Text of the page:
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Saving construction industry millions

Teesside University


A new generation of planning and control tools developed at Teesside University is helping the construction industry to reduce waste and delay on building sites. The innovative software tool ‘LEWIS’ developed by Teesside researchers has been taken up by major players in industry, leading to increased turnover for companies, investment from technology funds and a spin out company.

It has always been difficult for architects, engineers and project managers to predict the length of each stage of the construction of new homes or offices. But delays can be costly.

Teesside University has built a strong record in developing software tools to improve construction planning, particularly during a four-year collaborative project with University College London, the University of Manchester and the University of Wolverhampton.

Teesside’s researchers initially devised an innovative planning tool bringing together all aspects of the supply chain. This was a multi-constraint approach that enhances the traditional 3-levels of construction planning: baseline planning, look-ahead planning and commitment planning. It led on to the development of the Lean Enterprise Web-Based Information System (LEWIS) – representing a new generation of planning and control systems which overcome the limitations of traditional project management theory and existing information technologies.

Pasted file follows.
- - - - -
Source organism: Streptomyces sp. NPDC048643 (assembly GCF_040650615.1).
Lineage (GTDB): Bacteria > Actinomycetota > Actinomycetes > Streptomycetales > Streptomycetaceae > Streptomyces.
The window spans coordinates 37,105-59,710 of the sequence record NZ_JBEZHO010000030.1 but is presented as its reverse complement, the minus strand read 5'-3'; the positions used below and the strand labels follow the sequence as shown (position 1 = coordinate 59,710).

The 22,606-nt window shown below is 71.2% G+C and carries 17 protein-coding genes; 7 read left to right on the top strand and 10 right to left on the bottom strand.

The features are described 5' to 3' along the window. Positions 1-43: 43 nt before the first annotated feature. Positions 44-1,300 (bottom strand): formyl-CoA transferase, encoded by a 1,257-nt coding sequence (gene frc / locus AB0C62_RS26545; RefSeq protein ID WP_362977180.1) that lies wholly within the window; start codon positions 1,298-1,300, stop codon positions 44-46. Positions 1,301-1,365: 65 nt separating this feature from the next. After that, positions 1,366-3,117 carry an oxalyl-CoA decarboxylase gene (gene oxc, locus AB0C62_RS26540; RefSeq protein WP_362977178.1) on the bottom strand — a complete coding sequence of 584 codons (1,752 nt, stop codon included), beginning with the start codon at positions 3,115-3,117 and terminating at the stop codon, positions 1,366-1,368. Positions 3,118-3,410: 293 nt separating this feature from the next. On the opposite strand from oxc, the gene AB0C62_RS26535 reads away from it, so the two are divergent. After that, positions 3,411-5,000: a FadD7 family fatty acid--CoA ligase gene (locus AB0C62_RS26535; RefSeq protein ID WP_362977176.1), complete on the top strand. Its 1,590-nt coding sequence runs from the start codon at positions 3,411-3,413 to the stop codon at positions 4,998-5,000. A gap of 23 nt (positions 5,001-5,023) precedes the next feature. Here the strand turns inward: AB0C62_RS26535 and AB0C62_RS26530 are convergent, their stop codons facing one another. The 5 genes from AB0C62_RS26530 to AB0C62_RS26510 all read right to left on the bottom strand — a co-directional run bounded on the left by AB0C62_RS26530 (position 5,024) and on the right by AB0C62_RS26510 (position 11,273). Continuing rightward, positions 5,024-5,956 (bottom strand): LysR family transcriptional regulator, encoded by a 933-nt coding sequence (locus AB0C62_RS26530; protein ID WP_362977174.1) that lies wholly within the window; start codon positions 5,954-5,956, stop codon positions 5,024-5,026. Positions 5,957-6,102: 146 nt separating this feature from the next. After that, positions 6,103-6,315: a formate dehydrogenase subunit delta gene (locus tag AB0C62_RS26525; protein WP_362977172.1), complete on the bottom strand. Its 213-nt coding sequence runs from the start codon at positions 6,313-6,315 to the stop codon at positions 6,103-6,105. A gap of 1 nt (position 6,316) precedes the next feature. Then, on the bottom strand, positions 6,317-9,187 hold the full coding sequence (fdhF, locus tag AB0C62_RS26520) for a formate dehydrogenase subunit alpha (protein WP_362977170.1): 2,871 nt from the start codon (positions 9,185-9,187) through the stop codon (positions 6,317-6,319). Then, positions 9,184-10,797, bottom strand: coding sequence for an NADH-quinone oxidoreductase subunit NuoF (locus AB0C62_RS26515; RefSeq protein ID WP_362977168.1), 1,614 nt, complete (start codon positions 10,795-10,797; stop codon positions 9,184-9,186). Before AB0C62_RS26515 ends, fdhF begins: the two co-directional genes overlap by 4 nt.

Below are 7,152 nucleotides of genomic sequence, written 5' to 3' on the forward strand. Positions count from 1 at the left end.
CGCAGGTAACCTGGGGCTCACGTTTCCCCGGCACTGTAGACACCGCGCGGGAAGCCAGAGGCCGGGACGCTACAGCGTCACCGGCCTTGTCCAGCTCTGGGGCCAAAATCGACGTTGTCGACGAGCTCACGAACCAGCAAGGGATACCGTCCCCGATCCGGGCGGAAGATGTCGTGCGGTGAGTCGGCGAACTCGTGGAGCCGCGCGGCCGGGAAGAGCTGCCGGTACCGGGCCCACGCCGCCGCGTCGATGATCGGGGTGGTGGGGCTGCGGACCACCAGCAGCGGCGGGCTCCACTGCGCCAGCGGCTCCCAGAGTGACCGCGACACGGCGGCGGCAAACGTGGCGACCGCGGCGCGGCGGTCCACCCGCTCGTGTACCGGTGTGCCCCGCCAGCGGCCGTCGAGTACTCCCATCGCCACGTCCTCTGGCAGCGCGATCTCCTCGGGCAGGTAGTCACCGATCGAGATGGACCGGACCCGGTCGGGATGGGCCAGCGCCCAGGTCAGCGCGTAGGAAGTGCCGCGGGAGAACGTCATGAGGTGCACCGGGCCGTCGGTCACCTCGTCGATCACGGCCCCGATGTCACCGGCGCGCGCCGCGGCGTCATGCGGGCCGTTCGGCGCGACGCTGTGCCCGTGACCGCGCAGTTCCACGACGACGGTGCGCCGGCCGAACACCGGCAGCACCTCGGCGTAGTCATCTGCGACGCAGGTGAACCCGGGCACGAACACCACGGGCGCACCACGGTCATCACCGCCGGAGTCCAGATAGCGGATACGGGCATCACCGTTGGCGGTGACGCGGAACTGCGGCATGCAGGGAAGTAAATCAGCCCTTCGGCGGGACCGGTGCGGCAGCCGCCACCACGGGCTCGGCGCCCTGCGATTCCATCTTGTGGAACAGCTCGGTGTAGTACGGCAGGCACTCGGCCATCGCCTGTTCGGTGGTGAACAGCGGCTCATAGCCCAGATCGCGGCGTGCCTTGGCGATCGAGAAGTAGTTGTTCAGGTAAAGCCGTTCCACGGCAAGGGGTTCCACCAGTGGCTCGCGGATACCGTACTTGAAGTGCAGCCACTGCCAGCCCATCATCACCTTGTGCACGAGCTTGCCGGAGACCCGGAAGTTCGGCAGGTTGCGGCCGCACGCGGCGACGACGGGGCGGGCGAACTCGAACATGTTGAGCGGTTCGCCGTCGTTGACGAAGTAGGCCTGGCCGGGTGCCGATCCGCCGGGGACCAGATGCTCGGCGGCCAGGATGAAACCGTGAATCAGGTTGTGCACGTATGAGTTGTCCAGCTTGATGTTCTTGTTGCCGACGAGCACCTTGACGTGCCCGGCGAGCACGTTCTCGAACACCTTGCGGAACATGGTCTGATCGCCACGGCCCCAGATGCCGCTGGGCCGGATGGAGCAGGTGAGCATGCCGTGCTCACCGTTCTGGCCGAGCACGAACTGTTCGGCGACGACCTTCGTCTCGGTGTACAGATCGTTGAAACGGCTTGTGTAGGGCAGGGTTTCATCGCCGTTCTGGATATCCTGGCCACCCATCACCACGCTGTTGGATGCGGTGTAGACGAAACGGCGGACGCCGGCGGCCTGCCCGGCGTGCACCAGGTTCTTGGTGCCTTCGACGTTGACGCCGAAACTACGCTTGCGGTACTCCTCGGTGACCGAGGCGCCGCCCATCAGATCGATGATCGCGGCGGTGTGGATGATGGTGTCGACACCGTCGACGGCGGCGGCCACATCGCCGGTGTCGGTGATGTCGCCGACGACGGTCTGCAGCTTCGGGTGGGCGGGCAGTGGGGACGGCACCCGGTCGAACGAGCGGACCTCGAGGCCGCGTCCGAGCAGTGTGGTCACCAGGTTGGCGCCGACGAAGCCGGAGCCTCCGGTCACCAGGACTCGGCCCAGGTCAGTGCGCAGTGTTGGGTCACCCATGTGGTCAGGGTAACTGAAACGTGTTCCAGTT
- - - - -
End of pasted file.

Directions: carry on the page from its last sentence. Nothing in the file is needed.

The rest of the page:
Alongside this, the Teesside University researchers developed a set of key performance indicators which help quantify and measure the benefits these new approaches bring to live projects. When three multi-million pound construction projects evaluated their success using these indicators, they were able to show that their hit rate (deviations between actual and planned progress) increased to 72 per cent while the time spent in meetings fell to 30 per cent.

Crucially it is the significant economic benefits that demonstrate the impact of the software tools. For example, when an architectural practice adopted the multi-constraint planning methodology as part of a Knowledge Transfer Programme, to facilitate improved coordination and management of design processes, they achieved an increase of £249,500 in the company’s turnover, recruited 10 new staff members, and established a new spin out company to provide new consultancy services to the industry.

Also, a prestigious hotel development used the multi-constraint and visualisation tools to achieve an estimated reduction of 30 per cent in site time compared to their normal record. They also saved £140,000 in time-related activities such as a reduction in the number of site operatives and eliminating the need for external means of access and scaffolding.

Image: The research team were involved in the construction of Teesside University’s Centuria South Building

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Partners & Collaborators


University College London, the University of Manchester (UMIST) and the University of Wolverhampton


Architectural, Engineering and Construction


Teeside REF 2014


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